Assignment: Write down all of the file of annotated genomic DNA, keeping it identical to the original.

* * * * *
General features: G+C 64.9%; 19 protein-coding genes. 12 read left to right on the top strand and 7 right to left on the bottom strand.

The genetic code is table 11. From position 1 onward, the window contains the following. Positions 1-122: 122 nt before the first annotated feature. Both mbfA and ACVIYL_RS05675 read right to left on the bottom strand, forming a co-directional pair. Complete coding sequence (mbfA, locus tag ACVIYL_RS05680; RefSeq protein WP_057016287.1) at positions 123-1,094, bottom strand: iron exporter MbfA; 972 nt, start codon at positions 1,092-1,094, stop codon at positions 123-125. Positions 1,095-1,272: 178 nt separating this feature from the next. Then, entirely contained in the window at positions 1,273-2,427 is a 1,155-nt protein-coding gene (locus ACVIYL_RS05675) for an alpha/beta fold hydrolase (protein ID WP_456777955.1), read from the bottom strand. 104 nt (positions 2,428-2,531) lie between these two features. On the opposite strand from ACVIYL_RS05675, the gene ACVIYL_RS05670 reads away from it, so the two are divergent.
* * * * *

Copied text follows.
General features: G+C 64.9%; 19 protein-coding genes. 12 read left to right on the top strand and 7 right to left on the bottom strand.

The genetic code is table 11. From position 1 onward, the window contains the following. Positions 1-122: 122 nt before the first annotated feature. Both mbfA and ACVIYL_RS05675 read right to left on the bottom strand, forming a co-directional pair. Complete coding sequence (mbfA, locus tag ACVIYL_RS05680; RefSeq protein WP_057016287.1) at positions 123-1,094, bottom strand: iron exporter MbfA; 972 nt, start codon at positions 1,092-1,094, stop codon at positions 123-125. Positions 1,095-1,272: 178 nt separating this feature from the next. Then, entirely contained in the window at positions 1,273-2,427 is a 1,155-nt protein-coding gene (locus ACVIYL_RS05675) for an alpha/beta fold hydrolase (protein ID WP_456777955.1), read from the bottom strand. 104 nt (positions 2,428-2,531) lie between these two features. On the opposite strand from ACVIYL_RS05675, the gene ACVIYL_RS05670 reads away from it, so the two are divergent.